• Corsair HX620W (CMPSU-620HX)

    • Specs: 620W, +12V: 50A, 80% & 22dBA@150W, 85% & 22dBA@300W, modular sleeved cables, 8 x SATA, 2 x PCIe 8-pin
    • Price: ~$135
    • Notes: 520W (CMPSU-520HX; 4 x SATA, 2 x PCIe 8-pin; ~$100) version is also available.
Mid-Range
  • Antec NeoPower 430

    • Specs: 430W, +12V: 32A, 79% & 21dBA@150W, 76% & 37dBA@300W, modular sleeved cables, 4 x SATA, 1 x PCIe 6-pin
    • Price: ~$70
    • Notes: 380W, 430W, 500W, 550W versions are available. Super quiet at low power consumption.

  • Seasonic M12II-430

    • Specs: 430W, +12V: 30A, 83.1% & 21dBA@150W, 83.4% & 35dBA@300W, modular sleeved cables, 6 x SATA, 2 x PCIe 6-pin
    • Price: ~$86
    • Notes: 500W (6 x SATA, 1 x PCIe 8-pin, 1 x PCIe 6-pin; $105) version is also available.
Low-End
  • Antec EarthWatts EA 430

    • Specs: 430W, +12V: 30A, 81% & 22dBA@150W, 82% & 37dBA@300W
    • Price: ~$60
    • Notes: The best budget quiet & efficient PSU. 380W, 430W, 500W versions are available. Performance is akin to NeoHE.
References
renethx is offline  
post #19 of 19149 Old 11-18-2007, 06:00 AM - Thread Starter
AVS Club Gold
 
renethx's Avatar
 
Join Date: Jan 2006
Posts: 16,014
Mentioned: 2 Post(s)
Tagged: 0 Thread(s)
Quoted: 120 Post(s)
Liked: 341
_______
12. Case
¯¯¯¯¯¯¯
_____________
Selection Guide
¯¯¯¯¯¯¯¯¯¯¯¯¯

There are several factors in selecting a HTPC case: form factor, ventilation, noise control, functionality and appearance. But it is not easy to recommend a HTPC case based on these criteria partly because there are not enough review articles on each case and partly because everybody has his or her own requirements of functions and appearance. So I just list several HTPC cases by well-known manufacturers for your reference. I did not include tower cases (simply because there are too many ones), cases currently not available in US, and slim cases that do not accept full-height PCIe/PCI cards or an ATX PSU.

Personally I would choose:
  • High-End: SilverStone Crown CW03
  • Mid-Range: Antec Fusion Remote Max, Zalman HD160 Plus
  • Low-End: SilverStone Lascala LC17
  • MicroATX case: Antec Fusion Remote
___
List
¯¯¯

Conventions
  • DVD = 5.25″ external bay
  • CR (card reader) = 3.5″ external bay
  • HDD = 3.5″ internal bay
  • "Standard front I/O ports" = 2 x USB, 1 x IEEE 1394, 1 x headphone, 1 x microphone (or more)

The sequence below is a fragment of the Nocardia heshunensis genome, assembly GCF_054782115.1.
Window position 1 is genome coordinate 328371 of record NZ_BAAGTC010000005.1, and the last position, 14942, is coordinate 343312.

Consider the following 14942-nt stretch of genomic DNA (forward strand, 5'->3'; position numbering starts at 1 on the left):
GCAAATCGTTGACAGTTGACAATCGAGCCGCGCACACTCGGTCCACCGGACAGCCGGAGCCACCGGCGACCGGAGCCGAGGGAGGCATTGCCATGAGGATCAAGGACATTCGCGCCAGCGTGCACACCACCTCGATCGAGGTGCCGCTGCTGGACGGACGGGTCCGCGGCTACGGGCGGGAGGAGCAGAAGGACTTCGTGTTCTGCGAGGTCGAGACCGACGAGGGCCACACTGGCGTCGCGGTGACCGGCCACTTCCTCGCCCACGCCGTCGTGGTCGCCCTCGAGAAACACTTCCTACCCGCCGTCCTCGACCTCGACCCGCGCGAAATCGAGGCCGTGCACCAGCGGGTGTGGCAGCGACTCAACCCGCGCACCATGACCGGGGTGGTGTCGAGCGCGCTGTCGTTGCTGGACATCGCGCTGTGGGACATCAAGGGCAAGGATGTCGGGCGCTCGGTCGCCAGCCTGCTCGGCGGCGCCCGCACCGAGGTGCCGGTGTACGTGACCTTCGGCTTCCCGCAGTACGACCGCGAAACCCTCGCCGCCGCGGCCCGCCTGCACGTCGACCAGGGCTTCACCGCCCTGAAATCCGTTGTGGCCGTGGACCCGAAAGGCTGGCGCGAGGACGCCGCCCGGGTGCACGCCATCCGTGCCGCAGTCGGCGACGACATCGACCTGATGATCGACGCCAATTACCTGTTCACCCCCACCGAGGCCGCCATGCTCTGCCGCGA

Desktop ATX Case – High-End (with LCD Touch Screen & IR Remote)

3R SYSTEM
  • 3R SYSTEM M-station HT-5000

    • Specs: W435 x D406 x H167 mm, 1 x DVD, 1 x CR, 4 x HDD, multi card reader, standard front I/O ports, 7″ LCD touch screen (800 x 600), remote control, 1 x 80mm rear fan
Moneual Lab
OrigenAE
  • OrigenAE X15e V2


  • OrigenAE S21T

    • Specs: W435 x D390 x H220 (inc feet) mm, 1 x DVD, 10 x HDD, standard front I/O ports, 12.1″ motorized LCD touch screen (max 1920 x 1080), IR Module, 1 x 120mm rear exhaust fan, 2 x 92mm bottom intake fan
    • Notes: All aluminum chassis
    • Price: ~$1000

  • OrigenAE S16T

    • Specs: W435 x D390 x H175 (inc feet) mm, 1 x DVD, 4 x HDD, 1 x HDD (optional), card readers, standard front I/O ports, 7″ LCD touch screen (max 1920 x 1080), IR Module, 2 x 80mm exhaust fan, 1 x 92mm intake fan
    • Notes: All aluminum chassis
    • Price:
SilverStone
  • SilverStone Crown CW03

    • Specs: W430 x D436 x H184 mm, 2 x DVD, 1 x CR, 6 x HDD, no front I/O ports, 7 inch LCD touchscreen (800 x 480), IR, remote control, 2 x 80mm rear exhaust fan, 2 x 80mm bottom intake fan slot
    • Notes: All aluminum chassis
    • Price: ~$700
Zalman
  • Zalman HD160XT


  • Zalman HD160XT Plus

    • Specs: W460 x D435 x H160 mm, 1 x DVD, 5 x HDD, card readers, standard front I/O ports, 7″ Wide LCD touch screen (~1024 x 768) & remote control, 2 x 80mm rear fan, 1 x 80 mm bottom fan, 1 x 92 mm side fan
    • Price: ~$620
Desktop ATX Case – High-End (Others)

A-Tech Fabrication
Ahanix
SilverStone
Desktop ATX Case – Midrange (with VFD/LCD & IR Remote Control)

3R SYSTEM
Antec
  • Antec Fusion Remote Max

    • Specs: W446 x D453 x H178 mm, 1 x DVD, 4 x HDD, standard front I/O ports + 1 x eSATA, LCD & remote control, 1 x 140mm side fan, 1 x 120mm rear fan, 1 x 120mm front fan (optional)
    • Price: ~$185
Cooler Master

Moneual Lab nMEDIA
  • nMEDIAPC HTPC 500BAR & SAR

    • Specs: W432 x D419 x H133 mm, 1 x DVD, 3 x HDD, IEEE 1394, USB & audio on side panel, VFD, MCE receiver & remote, 2 x 60mm fan, 1 x 80mm fan
    • Price: ~$160
    • Notes: PSU not included.
OrigenAE
  • OrigenAE X10

    • Specs: W435 x D458 x H150 (inc feet) mm, 1 x DVD, 1 x CR, 1 x HDD, standard front I/O ports, VFD & IR Module, 2 x 60mm rear exhaust fan, 1 x 80mm bottom intake fan
    • Notes: All aluminum chassis
    • Price: ~$200
    • Reviews: Overclock3D.Net

  • OrigenAE X11 V2

    • Specs: W435 x D420 x H170 (inc feet) mm, 1 x DVD, 1 x CR, 4 x HDD, standard front I/O ports, VFD & IR Module, 2 x 80mm rear exhaust fan, 1 x 80mm bottom intake fan
    • Notes: All aluminum chassis
    • Price: ~$230
    • Reviews: HEXUS.net

  • OrigenAE S16V

    • Specs: W435 x D390 x H175 (inc feet) mm, 1 x DVD, 4 x HDD, 1 x HDD (optional), card readers, standard front I/O ports, VFD & IR Module, 2 x 80mm exhaust fan, 1 x 92mm intake fan
    • Notes: All aluminum chassis
    • Price: ~$380

  • OrigenAE H5

    • Specs: W435 x D458 x H150 (inc feet) mm, 1 x DVD, 1 x HDD, no front I/O ports, VFD & IR Module, 2 x 60mm rear exhaust fan
    • Notes: All aluminum chassis. MicroATX PSU only.
    • Reviews:
SilverStone
Thermaltake
Zalman
Desktop ATX Case – Midrange (Others)

Ahanix
SilverStone
Desktop ATX Case – Low-End

3R SYSTEM
Cooler Master
Lian-Li
nMEDIA
NZXT
SilverStone
Thermaltake
Desktop MicroATX Case

3R SYSTEM
  • 3R SYSTEM M-station HT-2000

    • Specs: W350 x D370 x H136 mm, 1 x DVD, 2 x HDD, multi card reader, standard front I/O ports, LCD & remote control, 2 x 60mm rear fan
    • Notes: MicroATX PSU only.
Antec
Cooler Master
nMEDIA
OrigenAE
  • OrigenAE H6

    • Specs: W435 x D458 x H150 (inc feet) mm, 1 x DVD, 4 x HDD, no front I/O ports, VFD & IR Module, 2 x 60mm exhaust fan, 1 x 80mm internal fan